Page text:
You know that side-eye, raised-eyebrow look that says with some incredulity, “Who are you?”
Well, after the release of Fidelity’s biennial survey, “Fidelity Investments®’ 2015 Couples Retirement Study,” I bet a lot of couples are looking at their mates a bit askance.
According to their survey of 1,000 married partners and people in long-term committed relationships, 43% of these folks had no idea what their partner earned. And for those who claimed to know, it turns out they were approximately off by $25,000.
That means 4 in 10 couples have no idea about, what seems to me, to be a financial basic. Yet, they live together!!! Talk about sleeping with a financial stranger.
Does this describe your household?
If you live together; if you share other vital aspects of your lives together; if you, presumably, do some sort of tax planning together, and you don’t know your household’s total income, what else don’t you know?
Are there purchases about which you don’t know?
Are you in the dark about debts?
Is there an account or asset that you don’t even know exists?
And how might what you don’t know impact your financial foundation and security? Or, trust?
Talking, But Not Saying Much
Fidelity’s survey led to a flurry of articles and news reports with many saying that couples don’t talk about money. As you may know, I disagree. I think people talk about money all the time; they’re just not having the right conversations.
Whether in my former role as a money manager or my current role as a financial coach, what I have noticed is that most people rate themselves as good communicators. I bet you do, too; we all do! Unfortunately, I bet you also confuse transactional conversations about the mechanics of money with having transparent, open and honest discussions about what you have, what you do with what you have and why.
Discerning the difference is difficult if you conflate talking with revealing. But…
[Tweet “Talking about replacing the washing machine is not the same as revealing a financial desire or financial secret.”]
One of the core messages of my book, “Financial Intimacy: How to Create a Healthy Relationship with Your Money and Your Mate,” is how money is an unlikely and under-utilized communication tool. Like all tools, though, the instrument matters less than the result you get from using it. With money, it can foster a deeper sense of awareness that extends far beyond the dollars and cents about yourself, your mate and what is and isn’t working in your relationship.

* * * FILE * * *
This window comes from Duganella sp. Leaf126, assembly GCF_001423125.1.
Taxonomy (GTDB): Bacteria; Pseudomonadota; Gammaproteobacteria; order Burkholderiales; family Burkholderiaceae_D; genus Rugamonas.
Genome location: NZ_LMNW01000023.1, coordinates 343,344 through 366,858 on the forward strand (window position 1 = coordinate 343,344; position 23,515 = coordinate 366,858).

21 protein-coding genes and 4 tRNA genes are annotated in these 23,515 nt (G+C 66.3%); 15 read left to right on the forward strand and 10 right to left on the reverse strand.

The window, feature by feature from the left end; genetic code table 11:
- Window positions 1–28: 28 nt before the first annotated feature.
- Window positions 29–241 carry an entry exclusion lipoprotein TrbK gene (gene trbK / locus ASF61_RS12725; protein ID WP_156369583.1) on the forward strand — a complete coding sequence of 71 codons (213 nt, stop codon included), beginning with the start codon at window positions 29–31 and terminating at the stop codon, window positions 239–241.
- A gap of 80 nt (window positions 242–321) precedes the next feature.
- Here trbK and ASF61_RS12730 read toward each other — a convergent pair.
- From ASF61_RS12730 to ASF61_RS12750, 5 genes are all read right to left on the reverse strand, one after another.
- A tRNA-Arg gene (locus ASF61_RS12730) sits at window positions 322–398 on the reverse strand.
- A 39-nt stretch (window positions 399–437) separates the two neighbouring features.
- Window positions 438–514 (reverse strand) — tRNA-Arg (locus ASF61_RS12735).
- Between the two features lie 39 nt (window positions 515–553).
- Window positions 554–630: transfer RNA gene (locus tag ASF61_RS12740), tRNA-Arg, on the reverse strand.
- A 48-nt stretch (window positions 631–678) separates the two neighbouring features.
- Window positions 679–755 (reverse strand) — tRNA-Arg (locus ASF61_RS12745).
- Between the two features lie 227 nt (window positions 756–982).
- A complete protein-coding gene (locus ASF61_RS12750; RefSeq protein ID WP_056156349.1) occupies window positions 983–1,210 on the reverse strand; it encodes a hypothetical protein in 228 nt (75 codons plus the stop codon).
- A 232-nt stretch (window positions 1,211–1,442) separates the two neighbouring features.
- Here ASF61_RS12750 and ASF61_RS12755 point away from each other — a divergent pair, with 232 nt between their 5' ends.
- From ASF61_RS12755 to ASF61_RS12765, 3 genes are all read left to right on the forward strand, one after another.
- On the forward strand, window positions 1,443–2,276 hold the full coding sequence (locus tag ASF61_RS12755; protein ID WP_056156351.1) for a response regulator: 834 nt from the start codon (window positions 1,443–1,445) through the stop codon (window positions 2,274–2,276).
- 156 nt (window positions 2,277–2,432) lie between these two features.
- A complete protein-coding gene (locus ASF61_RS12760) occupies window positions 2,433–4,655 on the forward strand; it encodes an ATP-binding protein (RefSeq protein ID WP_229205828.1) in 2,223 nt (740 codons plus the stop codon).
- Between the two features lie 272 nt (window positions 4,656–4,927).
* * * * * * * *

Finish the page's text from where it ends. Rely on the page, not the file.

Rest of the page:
But you have to push through the awkwardness and ask the uncomfortable questions and share the embarrassing answers.
You have to push pass the judgment and separate your moments of success and failure with money from your identity as a person.
You have to push pass the resistance that prompts you to keep things close to the vest, as the saying goes.
Given the economic and employment trends that are afoot, sleeping with a financial stranger can be hazardous to your financial well-being.
So, how does talking about money become less awkward? Practice.
How do you figure out the best way to manage and merge your finances in a manner that fits best for you and your relationship? Experiment!
If you’ve never done the Financial Wheel exercise, now would be a good time.
If you’re unsure about how to initiate a conversation about money – what to ask, how, when and why – this will help.
If you want to break the pattern of only talking about money when there’s a problem or a crisis – this will help.
If working as a cohesive team is more appealing than managing your financial life as if you were living with a “roommate” – this will help. (By the way, you can maintain separate accounts and still have a cohesive financial strategy.)
And if it turns out you’re the financial stranger that someone is living with and you’re trying to figure out a graceful way to come out of the shadows – this will help.
Completing the Financial Wheel will take you about 20-minutes to do. But the results are long-lasting.
And you’ll learn a lot more than what each other earns!
Click here to get started, or enter your name and email in the below form.